Fluke DMM


Bench-grade digital meter

My needs are served half the time by a simple sub $100 DMM. Other times, I need a more complex and reliable meter. The Fluke 87V is that meter for me.

The 87V is more a general-purpose tool than Fluke’s T5, previously reviewed on Cool Tools. The T5 is a compact, limited resolution (only four-digit display) tester. It does not appear capable of measuring many of the things that the 87V can handle. The 87V can measure a much wider range of voltages and currents with greater accuracy. It also has an analog-style bar graph to help show trends, stores max./min. readings and will sound warnings if limits are exceeded. It can answer all the same questions as the T5, except in some cases it would need a probe (the open jaw mechanism for measuring current without breaking the circuit is the T5’s killer feature).

The 87V can also measure temperature (with a probe), frequency (for control circuits) and handles in-line current measurement to 20A. The peak capture will let you see spikes on a signal/control line as short as 250 us. It also has built-in filters for measuring voltages on noisy lines (as with motors).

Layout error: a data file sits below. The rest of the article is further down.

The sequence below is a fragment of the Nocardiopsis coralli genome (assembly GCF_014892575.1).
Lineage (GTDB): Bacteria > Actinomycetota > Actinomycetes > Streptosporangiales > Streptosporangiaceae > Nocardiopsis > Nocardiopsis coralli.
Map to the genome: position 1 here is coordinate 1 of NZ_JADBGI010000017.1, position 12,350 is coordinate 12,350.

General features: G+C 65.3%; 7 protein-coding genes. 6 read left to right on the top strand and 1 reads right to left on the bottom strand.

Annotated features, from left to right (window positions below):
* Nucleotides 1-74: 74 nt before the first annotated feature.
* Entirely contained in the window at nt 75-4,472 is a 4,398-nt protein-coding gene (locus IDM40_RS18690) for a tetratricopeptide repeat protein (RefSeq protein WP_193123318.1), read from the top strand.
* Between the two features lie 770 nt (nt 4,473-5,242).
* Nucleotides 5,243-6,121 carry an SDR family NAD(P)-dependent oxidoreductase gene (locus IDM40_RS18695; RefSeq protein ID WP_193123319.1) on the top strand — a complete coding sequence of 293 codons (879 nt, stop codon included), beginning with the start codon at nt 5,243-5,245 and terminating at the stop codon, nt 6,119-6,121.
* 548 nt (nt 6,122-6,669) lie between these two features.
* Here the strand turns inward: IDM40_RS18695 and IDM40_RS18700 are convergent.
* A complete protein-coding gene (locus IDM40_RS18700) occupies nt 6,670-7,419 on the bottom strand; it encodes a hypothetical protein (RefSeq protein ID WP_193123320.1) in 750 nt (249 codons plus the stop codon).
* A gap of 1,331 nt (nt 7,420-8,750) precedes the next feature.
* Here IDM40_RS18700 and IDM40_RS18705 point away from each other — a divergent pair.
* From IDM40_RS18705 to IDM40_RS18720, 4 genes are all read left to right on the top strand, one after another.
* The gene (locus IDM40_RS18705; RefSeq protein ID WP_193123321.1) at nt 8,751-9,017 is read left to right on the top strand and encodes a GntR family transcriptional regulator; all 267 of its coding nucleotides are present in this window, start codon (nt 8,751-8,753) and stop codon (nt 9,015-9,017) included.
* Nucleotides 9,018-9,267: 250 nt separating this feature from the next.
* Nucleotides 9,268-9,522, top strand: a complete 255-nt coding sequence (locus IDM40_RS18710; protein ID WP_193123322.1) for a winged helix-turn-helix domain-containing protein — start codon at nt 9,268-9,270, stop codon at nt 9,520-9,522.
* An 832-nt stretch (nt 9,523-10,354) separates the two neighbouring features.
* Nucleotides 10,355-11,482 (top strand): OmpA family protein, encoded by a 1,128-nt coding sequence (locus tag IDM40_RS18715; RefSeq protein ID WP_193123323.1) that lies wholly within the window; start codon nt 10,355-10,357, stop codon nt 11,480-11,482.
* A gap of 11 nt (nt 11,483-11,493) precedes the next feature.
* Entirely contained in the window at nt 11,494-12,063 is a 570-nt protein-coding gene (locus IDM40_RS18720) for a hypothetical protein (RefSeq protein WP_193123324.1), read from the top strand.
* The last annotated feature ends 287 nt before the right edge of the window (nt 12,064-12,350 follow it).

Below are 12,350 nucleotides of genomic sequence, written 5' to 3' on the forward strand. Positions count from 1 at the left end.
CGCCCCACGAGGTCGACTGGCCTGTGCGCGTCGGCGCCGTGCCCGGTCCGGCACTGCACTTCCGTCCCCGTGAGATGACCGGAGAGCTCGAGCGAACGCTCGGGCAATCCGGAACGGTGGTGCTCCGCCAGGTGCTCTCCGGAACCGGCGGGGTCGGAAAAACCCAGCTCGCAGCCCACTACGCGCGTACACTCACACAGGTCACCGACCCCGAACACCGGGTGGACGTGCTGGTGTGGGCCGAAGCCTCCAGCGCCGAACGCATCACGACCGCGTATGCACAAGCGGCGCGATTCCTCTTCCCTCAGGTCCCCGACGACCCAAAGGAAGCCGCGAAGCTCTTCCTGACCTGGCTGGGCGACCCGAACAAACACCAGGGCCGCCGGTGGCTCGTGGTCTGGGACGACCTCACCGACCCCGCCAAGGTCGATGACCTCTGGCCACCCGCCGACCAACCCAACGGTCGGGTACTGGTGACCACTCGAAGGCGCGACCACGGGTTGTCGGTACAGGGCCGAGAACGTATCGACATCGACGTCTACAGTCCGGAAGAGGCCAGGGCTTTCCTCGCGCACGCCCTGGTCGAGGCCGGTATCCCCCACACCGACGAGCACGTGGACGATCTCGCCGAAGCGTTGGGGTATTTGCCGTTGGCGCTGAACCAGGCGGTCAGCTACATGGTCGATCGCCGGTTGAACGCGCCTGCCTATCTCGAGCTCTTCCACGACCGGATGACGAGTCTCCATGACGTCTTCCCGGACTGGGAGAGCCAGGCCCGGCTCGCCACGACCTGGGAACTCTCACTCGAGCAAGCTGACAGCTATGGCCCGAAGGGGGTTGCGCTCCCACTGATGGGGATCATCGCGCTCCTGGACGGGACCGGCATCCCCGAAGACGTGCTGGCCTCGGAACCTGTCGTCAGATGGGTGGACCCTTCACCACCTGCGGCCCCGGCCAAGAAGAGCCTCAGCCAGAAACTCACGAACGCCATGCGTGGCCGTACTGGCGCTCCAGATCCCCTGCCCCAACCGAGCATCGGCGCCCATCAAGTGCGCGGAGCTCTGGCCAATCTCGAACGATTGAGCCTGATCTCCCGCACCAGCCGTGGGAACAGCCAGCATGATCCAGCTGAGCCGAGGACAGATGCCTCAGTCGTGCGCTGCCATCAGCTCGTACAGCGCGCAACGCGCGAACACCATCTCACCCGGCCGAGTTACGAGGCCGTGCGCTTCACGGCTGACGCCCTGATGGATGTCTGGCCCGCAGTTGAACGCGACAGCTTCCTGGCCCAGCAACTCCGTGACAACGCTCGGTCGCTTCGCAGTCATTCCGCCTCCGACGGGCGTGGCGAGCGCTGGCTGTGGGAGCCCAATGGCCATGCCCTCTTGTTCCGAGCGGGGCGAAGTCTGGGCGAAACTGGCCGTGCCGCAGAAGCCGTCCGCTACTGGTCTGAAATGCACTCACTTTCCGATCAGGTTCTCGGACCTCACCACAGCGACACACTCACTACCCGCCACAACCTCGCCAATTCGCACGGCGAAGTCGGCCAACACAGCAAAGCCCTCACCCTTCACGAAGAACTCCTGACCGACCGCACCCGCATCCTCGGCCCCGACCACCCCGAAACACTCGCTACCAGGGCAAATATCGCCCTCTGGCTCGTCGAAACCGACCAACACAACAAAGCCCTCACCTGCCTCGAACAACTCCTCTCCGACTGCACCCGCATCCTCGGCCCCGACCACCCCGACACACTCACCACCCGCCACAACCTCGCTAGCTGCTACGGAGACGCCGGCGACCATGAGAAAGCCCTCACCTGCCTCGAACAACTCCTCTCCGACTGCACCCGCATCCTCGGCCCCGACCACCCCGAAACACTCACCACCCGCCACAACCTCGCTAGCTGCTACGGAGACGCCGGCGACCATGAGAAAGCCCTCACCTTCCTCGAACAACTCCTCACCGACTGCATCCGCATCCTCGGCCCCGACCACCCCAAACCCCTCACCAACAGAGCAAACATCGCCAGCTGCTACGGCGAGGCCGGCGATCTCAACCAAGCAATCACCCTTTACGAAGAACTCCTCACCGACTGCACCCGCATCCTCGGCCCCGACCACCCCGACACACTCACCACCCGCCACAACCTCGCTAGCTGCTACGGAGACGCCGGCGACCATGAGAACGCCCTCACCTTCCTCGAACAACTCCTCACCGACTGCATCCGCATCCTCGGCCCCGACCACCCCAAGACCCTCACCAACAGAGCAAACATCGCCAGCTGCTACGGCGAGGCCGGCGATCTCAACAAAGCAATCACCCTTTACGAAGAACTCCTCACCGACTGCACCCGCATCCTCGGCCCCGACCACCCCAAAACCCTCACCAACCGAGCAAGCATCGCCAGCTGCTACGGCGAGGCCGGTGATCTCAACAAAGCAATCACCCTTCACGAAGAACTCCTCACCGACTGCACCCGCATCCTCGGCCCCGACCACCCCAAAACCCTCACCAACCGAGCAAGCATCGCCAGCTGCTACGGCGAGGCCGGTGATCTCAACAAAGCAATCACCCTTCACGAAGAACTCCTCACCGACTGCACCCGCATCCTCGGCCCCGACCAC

If you only need to know how many volts or how many amps in a household setting, the T5 is surely sufficient. If you want a bench-grade tool for the homeowner, automotive and/or electronics hobbyist, the 87V is the real deal. For me, most of the time, the application is automotive or motorcycling (ensuring that things are charging and within spec); or that I can confirm the homemade wiring harness is assembled correctly prior to plugging in the $100-plus parts and accidentally cooking them. For more complex things, like servo controls in remote control applications, the duty-cycle measurements the 87V gives help confirm that the servos are in the right position.

I don’t use the frequency feature very much, but temperature measurement is useful in a few applications when debugging cooling problems in equipment, too. When trying to solve a problem with a power supply or load-induced glitch, the max/min hold functionality is great. You can stress and test the circuit and see the min. (or max.) readings after the fact to confirm, or refute, the problem.

The Fluke 87V is the benchmark by which most are measured. Knowing that it can be beat on and abused, yet continues to give me lab-grade results year after year means I just depend on it and stop wondering what is going on. It tells me.

09/8/09 -- Alan Hawrylyshen